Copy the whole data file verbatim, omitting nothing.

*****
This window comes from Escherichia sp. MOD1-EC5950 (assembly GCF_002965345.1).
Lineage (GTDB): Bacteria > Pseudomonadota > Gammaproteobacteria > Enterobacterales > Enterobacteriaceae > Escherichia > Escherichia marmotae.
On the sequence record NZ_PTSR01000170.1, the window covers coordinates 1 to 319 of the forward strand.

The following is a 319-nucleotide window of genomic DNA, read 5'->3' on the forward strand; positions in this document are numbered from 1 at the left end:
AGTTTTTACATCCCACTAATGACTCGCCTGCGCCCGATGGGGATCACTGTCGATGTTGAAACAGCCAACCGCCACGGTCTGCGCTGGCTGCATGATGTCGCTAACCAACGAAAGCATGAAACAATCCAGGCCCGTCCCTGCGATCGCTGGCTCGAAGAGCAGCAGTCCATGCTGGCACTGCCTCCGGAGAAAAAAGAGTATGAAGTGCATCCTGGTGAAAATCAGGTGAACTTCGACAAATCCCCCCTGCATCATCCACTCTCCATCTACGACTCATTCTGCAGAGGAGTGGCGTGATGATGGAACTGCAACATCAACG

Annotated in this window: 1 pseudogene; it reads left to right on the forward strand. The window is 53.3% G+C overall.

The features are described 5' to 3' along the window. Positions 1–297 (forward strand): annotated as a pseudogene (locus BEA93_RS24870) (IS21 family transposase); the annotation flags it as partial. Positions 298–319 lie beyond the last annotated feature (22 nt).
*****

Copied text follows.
This window comes from Escherichia sp. MOD1-EC5950 (assembly GCF_002965345.1).
Lineage (GTDB): Bacteria > Pseudomonadota > Gammaproteobacteria > Enterobacterales > Enterobacteriaceae > Escherichia > Escherichia marmotae.
On the sequence record NZ_PTSR01000170.1, the window covers coordinates 1 to 319 of the forward strand.

The following is a 319-nucleotide window of genomic DNA, read 5'->3' on the forward strand; positions in this document are numbered from 1 at the left end:
AGTTTTTACATCCCACTAATGACTCGCCTGCGCCCGATGGGGATCACTGTCGATGTTGAAACAGCCAACCGCCACGGTCTGCGCTGGCTGCATGATGTCGCTAACCAACGAAAGCATGAAACAATCCAGGCCCGTCCCTGCGATCGCTGGCTCGAAGAGCAGCAGTCCATGCTGGCACTGCCTCCGGAGAAAAAAGAGTATGAAGTGCATCCTGGTGAAAATCAGGTGAACTTCGACAAATCCCCCCTGCATCATCCACTCTCCATCTACGACTCATTCTGCAGAGGAGTGGCGTGATGATGGAACTGCAACATCAACG

Annotated in this window: 1 pseudogene; it reads left to right on the forward strand. The window is 53.3% G+C overall.

The features are described 5' to 3' along the window. Positions 1–297 (forward strand): annotated as a pseudogene (locus BEA93_RS24870) (IS21 family transposase); the annotation flags it as partial. Positions 298–319 lie beyond the last annotated feature (22 nt).